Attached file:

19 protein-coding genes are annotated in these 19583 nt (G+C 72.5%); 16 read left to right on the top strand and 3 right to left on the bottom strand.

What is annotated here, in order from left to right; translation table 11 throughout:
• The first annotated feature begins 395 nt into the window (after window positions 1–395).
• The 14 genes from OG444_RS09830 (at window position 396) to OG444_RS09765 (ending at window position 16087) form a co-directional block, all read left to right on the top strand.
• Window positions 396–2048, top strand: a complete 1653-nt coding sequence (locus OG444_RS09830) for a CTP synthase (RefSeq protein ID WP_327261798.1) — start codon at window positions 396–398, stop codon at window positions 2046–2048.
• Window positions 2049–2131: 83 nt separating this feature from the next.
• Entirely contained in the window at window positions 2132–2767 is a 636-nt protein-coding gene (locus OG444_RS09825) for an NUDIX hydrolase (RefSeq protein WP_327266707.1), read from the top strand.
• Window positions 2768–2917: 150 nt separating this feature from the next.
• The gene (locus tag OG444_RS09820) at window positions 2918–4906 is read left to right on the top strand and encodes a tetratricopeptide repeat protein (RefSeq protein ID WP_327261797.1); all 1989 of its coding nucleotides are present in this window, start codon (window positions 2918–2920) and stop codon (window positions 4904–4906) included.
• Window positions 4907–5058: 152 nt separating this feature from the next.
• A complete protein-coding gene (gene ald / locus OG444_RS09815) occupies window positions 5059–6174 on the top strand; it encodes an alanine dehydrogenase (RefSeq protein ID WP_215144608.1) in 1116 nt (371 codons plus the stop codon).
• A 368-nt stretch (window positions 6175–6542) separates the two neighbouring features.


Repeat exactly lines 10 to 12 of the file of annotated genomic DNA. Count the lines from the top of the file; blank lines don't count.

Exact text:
• Window positions 4907–5058: 152 nt separating this feature from the next.
• A complete protein-coding gene (gene ald / locus OG444_RS09815) occupies window positions 5059–6174 on the top strand; it encodes an alanine dehydrogenase (RefSeq protein ID WP_215144608.1) in 1116 nt (371 codons plus the stop codon).
• A 368-nt stretch (window positions 6175–6542) separates the two neighbouring features.